Robert Scoble reported the Qik news on March 15th and generated some good discussion on quality settings for Qik videos. On the Qik blog Bhaskar Roy said, "Keeping with the mantra of being able to stream video from your cell phone to the world - with this integration, Qikkers can now stream to YouTube, Mogulus, Seesmic, Mobuzz, and all your blogs and websites - automatically just by pressing "Stream" on your cell phone!"

According to a Flixwagon press release, they announced their users will have a new tool,"the FliXee Widget which will stream live mobile-to-web broadcasts directly to Flixwagon users Websites, Blogs, and Social Networking sites. Additionally, Flixwagon users will now have the capability to deliver their mobile-to-web broadcasts directly to YouTube through their Flixwagon account."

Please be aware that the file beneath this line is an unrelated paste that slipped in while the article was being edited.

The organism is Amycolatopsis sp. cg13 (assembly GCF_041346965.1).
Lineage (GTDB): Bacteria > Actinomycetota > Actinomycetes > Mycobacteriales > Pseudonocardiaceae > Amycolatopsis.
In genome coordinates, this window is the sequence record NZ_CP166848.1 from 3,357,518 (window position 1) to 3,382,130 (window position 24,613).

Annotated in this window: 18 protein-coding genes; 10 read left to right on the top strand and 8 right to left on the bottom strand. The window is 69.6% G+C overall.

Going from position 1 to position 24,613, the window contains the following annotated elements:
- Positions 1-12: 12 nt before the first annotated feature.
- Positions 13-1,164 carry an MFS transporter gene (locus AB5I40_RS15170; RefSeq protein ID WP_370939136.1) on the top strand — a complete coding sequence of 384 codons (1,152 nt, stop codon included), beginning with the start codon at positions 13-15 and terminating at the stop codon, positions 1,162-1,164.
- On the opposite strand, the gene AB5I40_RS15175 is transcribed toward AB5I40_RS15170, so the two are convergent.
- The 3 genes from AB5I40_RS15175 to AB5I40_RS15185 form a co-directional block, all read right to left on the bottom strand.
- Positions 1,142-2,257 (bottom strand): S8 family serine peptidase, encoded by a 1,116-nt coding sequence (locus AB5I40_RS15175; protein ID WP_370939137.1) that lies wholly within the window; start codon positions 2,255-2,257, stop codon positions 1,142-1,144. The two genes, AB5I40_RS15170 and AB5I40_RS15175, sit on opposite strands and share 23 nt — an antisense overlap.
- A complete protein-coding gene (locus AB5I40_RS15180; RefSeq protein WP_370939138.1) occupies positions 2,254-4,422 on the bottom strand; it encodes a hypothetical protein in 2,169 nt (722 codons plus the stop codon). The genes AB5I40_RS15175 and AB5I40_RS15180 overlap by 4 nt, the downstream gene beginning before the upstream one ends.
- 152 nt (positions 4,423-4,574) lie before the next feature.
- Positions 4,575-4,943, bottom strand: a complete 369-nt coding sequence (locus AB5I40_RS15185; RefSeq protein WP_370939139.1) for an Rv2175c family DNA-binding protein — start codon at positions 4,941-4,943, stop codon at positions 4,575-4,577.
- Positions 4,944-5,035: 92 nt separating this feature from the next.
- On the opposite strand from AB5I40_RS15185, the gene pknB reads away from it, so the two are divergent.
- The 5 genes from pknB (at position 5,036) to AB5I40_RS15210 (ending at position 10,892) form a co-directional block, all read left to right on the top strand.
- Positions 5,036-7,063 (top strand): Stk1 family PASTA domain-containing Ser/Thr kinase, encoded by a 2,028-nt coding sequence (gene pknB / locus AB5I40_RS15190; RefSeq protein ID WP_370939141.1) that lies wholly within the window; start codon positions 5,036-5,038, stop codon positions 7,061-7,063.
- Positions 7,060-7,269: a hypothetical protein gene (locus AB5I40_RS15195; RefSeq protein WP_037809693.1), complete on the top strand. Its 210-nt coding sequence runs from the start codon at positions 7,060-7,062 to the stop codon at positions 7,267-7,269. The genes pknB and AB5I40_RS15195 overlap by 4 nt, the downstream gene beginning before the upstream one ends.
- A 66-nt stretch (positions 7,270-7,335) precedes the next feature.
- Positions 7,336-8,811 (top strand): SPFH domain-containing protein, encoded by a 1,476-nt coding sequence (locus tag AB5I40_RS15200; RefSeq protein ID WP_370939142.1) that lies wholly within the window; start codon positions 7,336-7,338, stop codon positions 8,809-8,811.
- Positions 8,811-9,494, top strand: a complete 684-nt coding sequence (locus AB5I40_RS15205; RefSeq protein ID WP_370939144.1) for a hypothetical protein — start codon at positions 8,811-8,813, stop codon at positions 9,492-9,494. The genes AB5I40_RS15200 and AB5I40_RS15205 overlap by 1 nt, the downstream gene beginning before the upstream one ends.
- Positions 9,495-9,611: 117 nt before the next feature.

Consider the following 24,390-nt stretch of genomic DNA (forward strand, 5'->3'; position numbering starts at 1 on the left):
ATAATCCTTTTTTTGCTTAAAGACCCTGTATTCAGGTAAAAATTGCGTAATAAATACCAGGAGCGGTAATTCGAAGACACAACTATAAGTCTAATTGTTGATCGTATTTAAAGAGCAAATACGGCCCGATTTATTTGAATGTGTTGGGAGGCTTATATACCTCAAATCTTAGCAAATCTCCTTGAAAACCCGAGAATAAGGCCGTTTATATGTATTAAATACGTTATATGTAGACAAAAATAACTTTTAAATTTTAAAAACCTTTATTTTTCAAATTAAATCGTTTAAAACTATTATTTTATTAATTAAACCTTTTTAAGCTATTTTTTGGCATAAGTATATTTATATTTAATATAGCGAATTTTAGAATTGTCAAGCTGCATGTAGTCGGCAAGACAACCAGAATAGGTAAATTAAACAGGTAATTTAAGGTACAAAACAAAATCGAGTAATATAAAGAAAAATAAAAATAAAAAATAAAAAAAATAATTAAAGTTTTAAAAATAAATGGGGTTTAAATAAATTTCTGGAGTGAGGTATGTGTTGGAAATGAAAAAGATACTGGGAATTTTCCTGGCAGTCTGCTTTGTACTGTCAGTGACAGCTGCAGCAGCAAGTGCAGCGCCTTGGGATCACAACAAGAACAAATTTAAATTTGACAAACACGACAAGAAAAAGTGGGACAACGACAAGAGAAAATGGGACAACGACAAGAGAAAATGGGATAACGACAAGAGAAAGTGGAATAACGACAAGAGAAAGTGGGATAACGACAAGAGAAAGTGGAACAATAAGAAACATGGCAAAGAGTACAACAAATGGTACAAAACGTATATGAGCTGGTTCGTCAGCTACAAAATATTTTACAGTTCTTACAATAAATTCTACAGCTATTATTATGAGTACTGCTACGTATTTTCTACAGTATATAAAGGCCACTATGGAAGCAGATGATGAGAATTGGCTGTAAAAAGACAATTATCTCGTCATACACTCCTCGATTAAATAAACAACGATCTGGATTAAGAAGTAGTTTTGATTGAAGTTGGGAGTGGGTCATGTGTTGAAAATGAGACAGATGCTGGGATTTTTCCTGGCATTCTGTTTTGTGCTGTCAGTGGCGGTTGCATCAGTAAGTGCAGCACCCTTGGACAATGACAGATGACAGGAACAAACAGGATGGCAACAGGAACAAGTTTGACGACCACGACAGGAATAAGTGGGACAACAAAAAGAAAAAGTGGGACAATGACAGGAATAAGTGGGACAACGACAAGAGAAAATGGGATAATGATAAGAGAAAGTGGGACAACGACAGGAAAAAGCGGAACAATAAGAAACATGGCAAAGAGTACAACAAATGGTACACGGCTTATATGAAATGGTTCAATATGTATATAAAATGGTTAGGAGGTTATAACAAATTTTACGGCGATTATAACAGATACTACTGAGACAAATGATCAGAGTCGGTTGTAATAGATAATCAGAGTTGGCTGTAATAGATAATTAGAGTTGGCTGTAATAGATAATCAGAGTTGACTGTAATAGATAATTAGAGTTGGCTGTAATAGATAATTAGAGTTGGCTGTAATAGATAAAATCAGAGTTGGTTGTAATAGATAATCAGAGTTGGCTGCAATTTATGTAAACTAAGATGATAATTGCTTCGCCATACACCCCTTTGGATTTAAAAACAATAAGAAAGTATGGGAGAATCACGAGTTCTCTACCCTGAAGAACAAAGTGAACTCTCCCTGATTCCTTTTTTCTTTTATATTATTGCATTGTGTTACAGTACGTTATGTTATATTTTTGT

Flixwagon media darling and Pop17 producer Sarah Meyers talked with Andy Plesser in this Beet.TV interview about the evolution of live streaming and the new Qik and Flixwagon mobile streaming APIs for YouTube.

It's all about integration.

Thursday, April 3, 2008

Google to Buy Skype?

As I was writing my post the other day, about a possible Google Videoconferencing Killer App sometime in the future, news broke that Google was planning to buy Skype from eBay. I read a few news stories and I thought that it makes a lot of sense for Skype to be in Google's portfolio along with GoogleTalk and the already released Ajax Language API. It would make this videoconferencing killer app idea more of a reality with Skype's average of 12 million users online and Skype already on mobiles and the PSP and Google poised to release the Android handset .